Five ways to look at Malevich’s Black Square

Discover why Malevich’s Black Square is such a big deal

Kazimir Malevich Black Square 1913 © State Tretyakov Gallery, Moscow

Kazimir Malevich
Black Square 1913
© State Tretyakov Gallery, Moscow

1. It is the first time someone made a painting that wasn’t of something

Or at least it’s often thought to be the case, and the Kiev-born artist Kazimir Malevich certainly thought so (though the dispute rages on). In a handout to accompany the first showing of the painting in the exhibition the Last Exhibition of Futurist Painting 0.10 in 1915 he wrote:

Up until now there were no attempts at painting as such, without any attribute of real life… Painting was the aesthetic side of a thing, but never was original and an end in itself.

He made his intention clear; he wanted to completely abandon depicting reality and instead invent a new world of shapes and forms. In his 1927 book The Non-Objective World, he wrote: ‘In the year 1913, trying desperately to free art from the dead weight of the real world, I took refuge in the form of the square.’

2. It began life as a stage curtain

Malevich painted four versions of the Black Square. Although the first version is dated 1913, we think he probably painted it in 1915. (Maybe he was thinking about his future reputation as the father of abstraction and wanted this radical artwork to seem earlier). But in any case, the square did first make an appearance in 1913, as the design for a stage curtain in the futurist opera Victory over the Sun.

Kazimir Malevich (1879-1935) Sketch for a stage curtain for the opera Victory Over the Sun, 1928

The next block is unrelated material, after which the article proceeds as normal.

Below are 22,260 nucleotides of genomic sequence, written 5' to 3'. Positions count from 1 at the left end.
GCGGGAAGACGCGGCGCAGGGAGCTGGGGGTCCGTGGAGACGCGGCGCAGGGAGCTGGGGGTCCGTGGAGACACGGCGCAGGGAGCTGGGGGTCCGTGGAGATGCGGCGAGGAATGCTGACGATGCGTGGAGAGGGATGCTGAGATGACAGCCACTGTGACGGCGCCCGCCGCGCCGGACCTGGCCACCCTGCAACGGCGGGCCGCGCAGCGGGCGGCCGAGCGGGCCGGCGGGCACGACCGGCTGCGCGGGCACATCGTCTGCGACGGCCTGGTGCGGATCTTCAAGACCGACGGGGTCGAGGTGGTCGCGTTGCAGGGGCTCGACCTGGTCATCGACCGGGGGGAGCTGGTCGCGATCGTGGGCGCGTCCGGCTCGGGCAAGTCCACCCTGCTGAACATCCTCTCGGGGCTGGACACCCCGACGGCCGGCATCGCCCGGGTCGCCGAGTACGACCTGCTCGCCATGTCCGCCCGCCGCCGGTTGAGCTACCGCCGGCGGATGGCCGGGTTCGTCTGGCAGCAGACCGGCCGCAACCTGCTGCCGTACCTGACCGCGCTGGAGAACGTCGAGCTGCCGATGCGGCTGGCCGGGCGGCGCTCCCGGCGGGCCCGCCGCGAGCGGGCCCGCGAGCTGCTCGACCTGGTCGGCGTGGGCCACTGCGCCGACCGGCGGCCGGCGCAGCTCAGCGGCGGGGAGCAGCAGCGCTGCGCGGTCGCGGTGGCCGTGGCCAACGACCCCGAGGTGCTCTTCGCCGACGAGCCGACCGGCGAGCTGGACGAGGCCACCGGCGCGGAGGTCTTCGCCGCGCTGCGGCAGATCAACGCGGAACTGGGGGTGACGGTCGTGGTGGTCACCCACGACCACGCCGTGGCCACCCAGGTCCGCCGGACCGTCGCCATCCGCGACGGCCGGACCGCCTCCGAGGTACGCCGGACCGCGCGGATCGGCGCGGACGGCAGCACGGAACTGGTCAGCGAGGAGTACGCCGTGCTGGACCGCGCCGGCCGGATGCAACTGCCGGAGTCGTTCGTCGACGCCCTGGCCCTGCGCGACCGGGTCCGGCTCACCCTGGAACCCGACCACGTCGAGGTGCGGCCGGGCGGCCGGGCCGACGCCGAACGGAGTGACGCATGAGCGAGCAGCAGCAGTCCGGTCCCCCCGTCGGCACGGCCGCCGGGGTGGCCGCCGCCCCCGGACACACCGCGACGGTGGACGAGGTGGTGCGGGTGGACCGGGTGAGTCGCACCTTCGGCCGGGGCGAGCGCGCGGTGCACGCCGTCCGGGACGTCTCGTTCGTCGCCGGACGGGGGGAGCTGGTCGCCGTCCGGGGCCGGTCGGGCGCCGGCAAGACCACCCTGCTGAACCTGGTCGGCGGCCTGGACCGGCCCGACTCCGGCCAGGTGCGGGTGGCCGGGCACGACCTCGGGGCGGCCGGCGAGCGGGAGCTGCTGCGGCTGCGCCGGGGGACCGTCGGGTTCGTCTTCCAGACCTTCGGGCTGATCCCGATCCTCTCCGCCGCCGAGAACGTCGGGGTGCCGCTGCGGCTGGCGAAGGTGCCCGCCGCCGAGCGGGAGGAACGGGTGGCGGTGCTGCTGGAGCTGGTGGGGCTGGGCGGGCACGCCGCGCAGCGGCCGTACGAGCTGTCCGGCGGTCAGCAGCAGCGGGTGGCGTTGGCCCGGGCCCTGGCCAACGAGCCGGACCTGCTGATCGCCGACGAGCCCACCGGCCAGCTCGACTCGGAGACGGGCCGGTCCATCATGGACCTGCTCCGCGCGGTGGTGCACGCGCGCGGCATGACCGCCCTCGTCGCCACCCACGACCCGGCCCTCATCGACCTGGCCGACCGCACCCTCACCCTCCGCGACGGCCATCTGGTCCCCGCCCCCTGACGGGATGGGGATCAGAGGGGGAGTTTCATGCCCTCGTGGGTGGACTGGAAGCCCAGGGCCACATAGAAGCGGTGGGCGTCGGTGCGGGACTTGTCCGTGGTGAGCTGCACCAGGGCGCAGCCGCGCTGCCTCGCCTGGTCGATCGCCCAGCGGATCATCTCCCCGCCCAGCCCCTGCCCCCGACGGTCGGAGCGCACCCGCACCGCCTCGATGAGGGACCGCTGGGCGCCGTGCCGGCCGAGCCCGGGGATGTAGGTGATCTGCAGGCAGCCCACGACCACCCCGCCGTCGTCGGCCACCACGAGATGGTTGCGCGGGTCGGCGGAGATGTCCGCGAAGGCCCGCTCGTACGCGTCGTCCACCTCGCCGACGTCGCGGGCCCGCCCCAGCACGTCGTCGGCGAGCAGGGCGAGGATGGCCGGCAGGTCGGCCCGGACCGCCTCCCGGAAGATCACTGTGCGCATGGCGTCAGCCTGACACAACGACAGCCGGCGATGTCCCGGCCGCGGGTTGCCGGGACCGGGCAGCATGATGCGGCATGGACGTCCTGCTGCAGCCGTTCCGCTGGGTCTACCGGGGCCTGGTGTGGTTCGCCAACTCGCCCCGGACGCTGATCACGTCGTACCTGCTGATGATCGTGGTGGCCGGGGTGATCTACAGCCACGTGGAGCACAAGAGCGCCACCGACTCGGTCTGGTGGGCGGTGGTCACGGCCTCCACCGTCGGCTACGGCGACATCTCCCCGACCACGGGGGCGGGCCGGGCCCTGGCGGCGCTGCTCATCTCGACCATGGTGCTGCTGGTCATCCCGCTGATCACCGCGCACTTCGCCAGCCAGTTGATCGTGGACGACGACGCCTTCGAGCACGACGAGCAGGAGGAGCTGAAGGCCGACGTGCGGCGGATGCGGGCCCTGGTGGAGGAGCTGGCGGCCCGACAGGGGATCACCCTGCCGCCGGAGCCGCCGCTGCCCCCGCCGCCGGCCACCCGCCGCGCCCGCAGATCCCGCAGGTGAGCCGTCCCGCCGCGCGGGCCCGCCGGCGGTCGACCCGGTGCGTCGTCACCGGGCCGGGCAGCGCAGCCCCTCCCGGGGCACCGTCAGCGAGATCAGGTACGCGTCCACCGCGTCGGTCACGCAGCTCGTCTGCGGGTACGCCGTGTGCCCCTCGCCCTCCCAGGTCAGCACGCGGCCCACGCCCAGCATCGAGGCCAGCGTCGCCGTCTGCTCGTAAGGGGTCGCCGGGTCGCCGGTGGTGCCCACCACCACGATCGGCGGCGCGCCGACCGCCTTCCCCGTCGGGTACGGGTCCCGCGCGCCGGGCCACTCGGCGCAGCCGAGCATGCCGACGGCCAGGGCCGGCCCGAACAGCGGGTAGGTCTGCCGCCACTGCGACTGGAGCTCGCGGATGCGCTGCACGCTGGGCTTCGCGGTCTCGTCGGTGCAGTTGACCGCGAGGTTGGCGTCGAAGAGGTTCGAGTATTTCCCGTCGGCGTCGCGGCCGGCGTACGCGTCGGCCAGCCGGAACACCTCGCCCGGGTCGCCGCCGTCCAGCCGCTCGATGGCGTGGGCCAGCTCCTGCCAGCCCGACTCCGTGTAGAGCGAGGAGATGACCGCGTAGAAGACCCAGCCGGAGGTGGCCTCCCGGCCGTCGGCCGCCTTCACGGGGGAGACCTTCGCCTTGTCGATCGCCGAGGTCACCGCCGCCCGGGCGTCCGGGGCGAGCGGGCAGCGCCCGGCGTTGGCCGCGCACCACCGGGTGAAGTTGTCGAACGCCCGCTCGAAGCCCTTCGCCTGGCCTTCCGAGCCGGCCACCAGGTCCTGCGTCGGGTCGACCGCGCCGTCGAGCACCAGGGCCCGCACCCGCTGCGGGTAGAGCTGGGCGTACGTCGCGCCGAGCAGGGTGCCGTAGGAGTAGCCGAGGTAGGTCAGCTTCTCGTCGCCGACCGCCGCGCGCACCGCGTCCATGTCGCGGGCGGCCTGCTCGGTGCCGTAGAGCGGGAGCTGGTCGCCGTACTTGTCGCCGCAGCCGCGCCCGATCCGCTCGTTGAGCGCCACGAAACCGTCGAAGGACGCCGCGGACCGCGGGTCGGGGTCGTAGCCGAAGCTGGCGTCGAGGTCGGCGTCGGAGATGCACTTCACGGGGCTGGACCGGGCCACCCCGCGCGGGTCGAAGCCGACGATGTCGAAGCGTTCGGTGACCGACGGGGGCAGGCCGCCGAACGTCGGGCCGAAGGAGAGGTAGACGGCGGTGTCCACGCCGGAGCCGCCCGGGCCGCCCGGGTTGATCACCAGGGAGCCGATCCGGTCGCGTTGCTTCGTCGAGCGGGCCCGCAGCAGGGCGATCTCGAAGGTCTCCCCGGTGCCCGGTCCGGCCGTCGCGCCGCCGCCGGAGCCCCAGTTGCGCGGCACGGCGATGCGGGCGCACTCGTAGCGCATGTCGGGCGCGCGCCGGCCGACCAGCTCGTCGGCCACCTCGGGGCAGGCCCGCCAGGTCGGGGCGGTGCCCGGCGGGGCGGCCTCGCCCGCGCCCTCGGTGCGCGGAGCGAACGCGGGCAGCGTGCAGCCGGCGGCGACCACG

Kazimir Malevich (1879–1935)
Sketch for a stage curtain for the opera Victory Over the Sun, 1928
Photograph: St. Petersburg Museum of Theater and Music

Malevich had been collaborating with the musician Mikhail Matyushin and the poet Aleksei Kruchenykh on a manifesto which called for the rejection of rational thought. They wanted to overturn the established systems and hierarchies of Western society. Together with poet Velimier Khlebnikov they staged Victory over the Sun, where the characters aimed to abolish reason by capturing the sun and destroying time. The libretto used Kruchenykh’s zaum – a new language of sounds that had no meaning. This sparked something in Malevich. As Tate curator Achim Borchardt-Hume puts it:

Malevich, infused with the spirit of his friend’s linguistic experiments, invented at breath-taking speed a new painterly language made up solely from shapes and colours. He called this language suprematism

The opera opened up new ideas about what art could be.

3. It’s a revolutionary symbol

Malevich called his new abstract approach to painting suprematism. Suprematism is all about the supremacy of colour and shape in painting. By sticking to simple geometric shapes and a limited range of colours he could focus on the painting itself and not be distracted by representing a scene, or landscape or a person.

Kazimir Malevich, ‘Dynamic Suprematism’ 1915 or 1916
Kazimir Malevich
Dynamic Suprematism 1915 or 1916

The Black Square is not just the first painting in a new movement. It’s a totally different kind of art object to what had been seen before. Malevich promoted it as a sign of a new era of art and he saw it as beginning at zero. That’s why he added '0.10' to the exhibition title of his 1915 exhibition. (However, although he declared the Black Square as the first suprematist painting, x-rays show a multi-coloured suprematist composition underneath).